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-- The Times has a lengthy look at the cassette, a format it recently realized never really disappeared. The cassette is known for being a good format for audiobooks (you don't lose your place when you stop listening) and there are plenty of cars on the road that still have a cassette deck. But, the real difference may be what Thurston Moore, of Sonic Youth, describes as a reaction to "unsexy" filesharing. Music has become easier, he explained to The Times, so the cassette - especially a mixtape - represents the extra effort a person is willing to invest wikipedia has an entry on “cassette culture” that delves into tape-trading). And just like vinyl, the cassette allows the fan to put in that extra effort. The cassette's revival may be small and remain underground, but it seems more artists are choosing the format. Fans are seeing more and more cassettes on merch tables at concerts. And with people like Moore singing the cassette's praises, revivalists will keep the nearly dead format from dying completely. (Times Online)

-- CNET’s Digital Noise offers a list of ten music-tech trends that will shape the next decade. Some are obvious, like streams (over downloads) and cloud-based services (over hard drives). One interesting prediction has to do with how artists communicate with their fans. The noise created by direct-to-fan messages and social media will implode upon itself, writer Matt Rosoff predicts, leaving artists where they were before email and Facebook took off. "There's a word for receiving "personal" messages from your favorite 100 bands--it's called 'spam.' Eventually, this cloud of self-promotional noise will dissipate, and will be replaced by old-fashioned word of mouth." Rosoff goes on to say only artists that put on a great live show will generate word of mouth and cut through the noise. While that is a very possible trend, word of mouth will not be limited to excellent live performers. Touring does not break artists of all genres. If the Internet age has shown us anything, it's that people will stop and stare at new, exciting and interesting performers. (Digital Noise)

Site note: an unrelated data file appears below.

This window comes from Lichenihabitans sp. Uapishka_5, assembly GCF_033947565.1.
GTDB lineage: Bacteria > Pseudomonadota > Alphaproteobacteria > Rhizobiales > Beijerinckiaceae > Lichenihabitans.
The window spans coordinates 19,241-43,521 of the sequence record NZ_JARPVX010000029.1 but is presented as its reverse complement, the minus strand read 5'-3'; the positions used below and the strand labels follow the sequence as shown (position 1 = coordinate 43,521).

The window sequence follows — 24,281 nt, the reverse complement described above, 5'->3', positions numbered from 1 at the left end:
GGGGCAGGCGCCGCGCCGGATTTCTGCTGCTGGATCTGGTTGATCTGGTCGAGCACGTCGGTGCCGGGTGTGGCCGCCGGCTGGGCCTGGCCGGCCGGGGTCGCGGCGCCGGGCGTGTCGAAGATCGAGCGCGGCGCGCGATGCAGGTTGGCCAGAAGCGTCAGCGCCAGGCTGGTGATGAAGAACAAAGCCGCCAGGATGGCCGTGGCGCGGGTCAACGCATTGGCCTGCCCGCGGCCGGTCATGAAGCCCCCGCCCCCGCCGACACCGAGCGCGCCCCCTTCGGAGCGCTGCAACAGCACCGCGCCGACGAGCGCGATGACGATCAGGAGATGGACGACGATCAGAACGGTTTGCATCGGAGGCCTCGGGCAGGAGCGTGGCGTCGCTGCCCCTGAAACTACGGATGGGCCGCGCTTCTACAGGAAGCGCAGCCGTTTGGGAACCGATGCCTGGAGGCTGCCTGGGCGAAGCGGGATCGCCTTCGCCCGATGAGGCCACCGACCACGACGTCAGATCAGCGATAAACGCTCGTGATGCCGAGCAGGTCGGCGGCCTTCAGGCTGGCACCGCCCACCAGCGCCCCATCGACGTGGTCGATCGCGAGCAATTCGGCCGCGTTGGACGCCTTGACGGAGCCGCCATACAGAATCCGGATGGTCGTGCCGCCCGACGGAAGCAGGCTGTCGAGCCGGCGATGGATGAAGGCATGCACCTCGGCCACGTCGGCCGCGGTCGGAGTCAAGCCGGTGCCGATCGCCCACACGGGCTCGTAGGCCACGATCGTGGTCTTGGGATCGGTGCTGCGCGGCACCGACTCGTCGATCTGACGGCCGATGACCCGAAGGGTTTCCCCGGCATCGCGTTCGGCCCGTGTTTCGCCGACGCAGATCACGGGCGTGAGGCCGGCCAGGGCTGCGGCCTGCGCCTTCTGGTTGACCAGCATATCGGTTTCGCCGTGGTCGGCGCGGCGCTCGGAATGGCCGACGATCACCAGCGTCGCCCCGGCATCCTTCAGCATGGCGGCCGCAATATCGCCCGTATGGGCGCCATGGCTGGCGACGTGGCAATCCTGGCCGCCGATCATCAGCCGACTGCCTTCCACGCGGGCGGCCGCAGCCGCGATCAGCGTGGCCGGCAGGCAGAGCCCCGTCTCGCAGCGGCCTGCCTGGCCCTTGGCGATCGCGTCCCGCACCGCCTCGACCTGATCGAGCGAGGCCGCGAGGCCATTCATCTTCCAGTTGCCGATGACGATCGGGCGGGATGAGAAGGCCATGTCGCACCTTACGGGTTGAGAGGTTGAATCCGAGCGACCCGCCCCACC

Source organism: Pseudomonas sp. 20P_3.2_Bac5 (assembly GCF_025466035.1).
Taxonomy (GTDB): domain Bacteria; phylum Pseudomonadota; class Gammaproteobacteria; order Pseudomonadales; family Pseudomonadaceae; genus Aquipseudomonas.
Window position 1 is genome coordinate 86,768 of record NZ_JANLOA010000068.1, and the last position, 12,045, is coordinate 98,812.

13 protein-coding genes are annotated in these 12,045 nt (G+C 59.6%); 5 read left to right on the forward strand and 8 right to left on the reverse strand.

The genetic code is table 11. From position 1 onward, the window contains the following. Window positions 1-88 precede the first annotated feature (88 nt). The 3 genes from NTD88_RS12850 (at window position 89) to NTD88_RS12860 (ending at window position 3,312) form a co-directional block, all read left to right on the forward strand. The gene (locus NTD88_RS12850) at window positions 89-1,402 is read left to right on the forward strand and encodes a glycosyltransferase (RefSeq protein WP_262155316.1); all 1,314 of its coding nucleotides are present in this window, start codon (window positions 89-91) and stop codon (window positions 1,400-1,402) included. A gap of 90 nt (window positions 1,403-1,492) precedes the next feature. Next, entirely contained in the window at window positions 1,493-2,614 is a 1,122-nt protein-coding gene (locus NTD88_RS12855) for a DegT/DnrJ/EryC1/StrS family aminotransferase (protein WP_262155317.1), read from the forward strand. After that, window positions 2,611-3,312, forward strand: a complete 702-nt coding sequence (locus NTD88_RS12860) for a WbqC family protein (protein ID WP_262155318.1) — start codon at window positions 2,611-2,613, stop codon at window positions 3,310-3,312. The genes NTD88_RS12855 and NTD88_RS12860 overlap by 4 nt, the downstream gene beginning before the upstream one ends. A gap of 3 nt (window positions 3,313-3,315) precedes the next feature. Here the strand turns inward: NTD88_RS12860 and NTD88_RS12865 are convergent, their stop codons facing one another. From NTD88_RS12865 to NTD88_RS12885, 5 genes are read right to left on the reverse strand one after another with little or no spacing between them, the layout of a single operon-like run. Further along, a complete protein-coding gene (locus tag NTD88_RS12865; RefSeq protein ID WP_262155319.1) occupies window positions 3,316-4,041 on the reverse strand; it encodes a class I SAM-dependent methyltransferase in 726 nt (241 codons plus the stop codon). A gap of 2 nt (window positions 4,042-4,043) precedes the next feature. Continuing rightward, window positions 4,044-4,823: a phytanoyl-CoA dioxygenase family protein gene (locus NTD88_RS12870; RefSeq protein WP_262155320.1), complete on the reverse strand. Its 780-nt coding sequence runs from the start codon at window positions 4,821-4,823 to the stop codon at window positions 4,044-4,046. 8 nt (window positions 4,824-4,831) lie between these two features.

-- It may be the least populated state in the union, but it's worth mentioning that Sam Goody is pulling out of Montana. A store in Great Falls will close on January 23, and another in Billings is also set to close. Trans World purchased Sam Goody in 2006 and re-branded most of the stores as f.y.e. The stores in Montana are just two of 125 stores that Trans World is closing by the end of January. (Great Falls Tribune)

-- Imeem was fined $1.8 million by a U.S. district court after it failed to appear in court to respond to a lawsuit brought by the Orchard Enterprises. A MySpace spokesperson told GigaOm that the company, which acquired Imeem in November for under $1 million, was not involved in the suit (meaning the acquisition did not include certain liabilities). The judge ordered Imeem to discontinue streaming, copying and reproducing the Orchard's music. Compliance is all but guaranteed. Since it was acquired, Imeem has ceased all streaming. (GigaOm)

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